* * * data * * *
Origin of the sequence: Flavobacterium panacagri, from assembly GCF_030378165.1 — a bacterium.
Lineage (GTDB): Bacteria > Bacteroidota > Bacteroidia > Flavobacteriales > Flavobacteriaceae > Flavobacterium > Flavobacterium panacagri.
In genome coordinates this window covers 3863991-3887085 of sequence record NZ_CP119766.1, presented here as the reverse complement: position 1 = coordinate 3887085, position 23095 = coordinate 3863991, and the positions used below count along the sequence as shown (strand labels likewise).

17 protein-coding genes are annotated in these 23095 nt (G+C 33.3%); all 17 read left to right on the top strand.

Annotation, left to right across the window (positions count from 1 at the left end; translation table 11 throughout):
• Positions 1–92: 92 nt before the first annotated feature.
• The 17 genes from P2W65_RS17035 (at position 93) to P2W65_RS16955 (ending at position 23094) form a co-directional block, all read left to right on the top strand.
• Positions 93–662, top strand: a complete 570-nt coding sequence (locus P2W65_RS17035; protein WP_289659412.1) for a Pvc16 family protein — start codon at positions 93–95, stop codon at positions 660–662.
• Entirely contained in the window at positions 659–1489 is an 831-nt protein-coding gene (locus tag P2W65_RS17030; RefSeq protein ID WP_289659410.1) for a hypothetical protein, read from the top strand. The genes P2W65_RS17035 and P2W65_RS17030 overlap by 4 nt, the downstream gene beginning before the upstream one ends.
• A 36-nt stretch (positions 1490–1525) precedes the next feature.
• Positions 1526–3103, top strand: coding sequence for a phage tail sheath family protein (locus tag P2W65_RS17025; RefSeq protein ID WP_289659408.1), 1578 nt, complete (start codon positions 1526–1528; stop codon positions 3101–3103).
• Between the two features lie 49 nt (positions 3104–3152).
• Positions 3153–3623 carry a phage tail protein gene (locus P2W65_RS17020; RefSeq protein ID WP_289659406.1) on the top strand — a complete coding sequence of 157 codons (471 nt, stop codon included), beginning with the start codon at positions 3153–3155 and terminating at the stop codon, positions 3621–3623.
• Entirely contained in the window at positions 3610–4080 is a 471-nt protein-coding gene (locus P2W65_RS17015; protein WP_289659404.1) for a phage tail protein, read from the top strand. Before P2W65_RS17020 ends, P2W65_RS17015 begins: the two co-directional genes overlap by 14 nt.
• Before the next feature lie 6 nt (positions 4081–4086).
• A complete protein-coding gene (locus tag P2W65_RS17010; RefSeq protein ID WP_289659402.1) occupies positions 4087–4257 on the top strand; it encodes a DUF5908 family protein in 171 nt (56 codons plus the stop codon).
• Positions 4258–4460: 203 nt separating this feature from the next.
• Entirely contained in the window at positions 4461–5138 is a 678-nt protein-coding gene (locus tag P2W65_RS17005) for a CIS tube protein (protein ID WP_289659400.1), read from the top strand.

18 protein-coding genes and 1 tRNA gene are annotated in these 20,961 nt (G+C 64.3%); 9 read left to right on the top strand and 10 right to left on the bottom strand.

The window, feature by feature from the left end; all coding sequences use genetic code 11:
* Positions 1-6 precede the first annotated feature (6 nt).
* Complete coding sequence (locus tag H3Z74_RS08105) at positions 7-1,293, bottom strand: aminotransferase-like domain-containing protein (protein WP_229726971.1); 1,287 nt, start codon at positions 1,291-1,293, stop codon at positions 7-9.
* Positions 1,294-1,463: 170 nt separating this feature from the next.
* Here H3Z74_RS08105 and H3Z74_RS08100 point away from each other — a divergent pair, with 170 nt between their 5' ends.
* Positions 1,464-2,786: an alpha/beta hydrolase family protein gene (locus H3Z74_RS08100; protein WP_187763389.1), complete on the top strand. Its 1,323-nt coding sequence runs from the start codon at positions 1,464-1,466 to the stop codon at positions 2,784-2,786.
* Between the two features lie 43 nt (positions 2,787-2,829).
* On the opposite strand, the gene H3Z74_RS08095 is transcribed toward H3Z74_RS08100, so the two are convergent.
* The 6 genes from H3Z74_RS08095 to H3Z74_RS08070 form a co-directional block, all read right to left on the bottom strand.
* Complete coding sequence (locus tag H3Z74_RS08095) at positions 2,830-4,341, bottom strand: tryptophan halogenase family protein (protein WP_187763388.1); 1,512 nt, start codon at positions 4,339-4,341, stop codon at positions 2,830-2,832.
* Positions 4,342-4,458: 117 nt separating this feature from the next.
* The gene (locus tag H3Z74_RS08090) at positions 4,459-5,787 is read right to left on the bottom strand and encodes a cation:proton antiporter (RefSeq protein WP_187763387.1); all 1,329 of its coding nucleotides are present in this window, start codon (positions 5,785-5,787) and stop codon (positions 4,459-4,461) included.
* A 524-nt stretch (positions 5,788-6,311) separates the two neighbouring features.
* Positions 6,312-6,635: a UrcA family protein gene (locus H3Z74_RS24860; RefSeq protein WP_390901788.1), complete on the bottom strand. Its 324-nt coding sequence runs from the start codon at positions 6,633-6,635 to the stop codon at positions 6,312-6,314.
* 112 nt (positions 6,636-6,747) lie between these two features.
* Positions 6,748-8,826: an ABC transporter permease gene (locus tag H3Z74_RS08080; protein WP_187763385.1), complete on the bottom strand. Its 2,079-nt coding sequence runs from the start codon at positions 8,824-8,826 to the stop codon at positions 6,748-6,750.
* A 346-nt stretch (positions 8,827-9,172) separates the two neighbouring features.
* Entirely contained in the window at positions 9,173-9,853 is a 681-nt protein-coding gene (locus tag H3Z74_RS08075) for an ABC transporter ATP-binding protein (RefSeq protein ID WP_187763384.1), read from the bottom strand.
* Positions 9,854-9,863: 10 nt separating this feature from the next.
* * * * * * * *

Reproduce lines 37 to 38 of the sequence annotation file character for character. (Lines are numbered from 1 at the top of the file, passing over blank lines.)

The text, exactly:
* Entirely contained in the window at positions 9,173-9,853 is a 681-nt protein-coding gene (locus tag H3Z74_RS08075) for an ABC transporter ATP-binding protein (RefSeq protein ID WP_187763384.1), read from the bottom strand.
* Positions 9,854-9,863: 10 nt separating this feature from the next.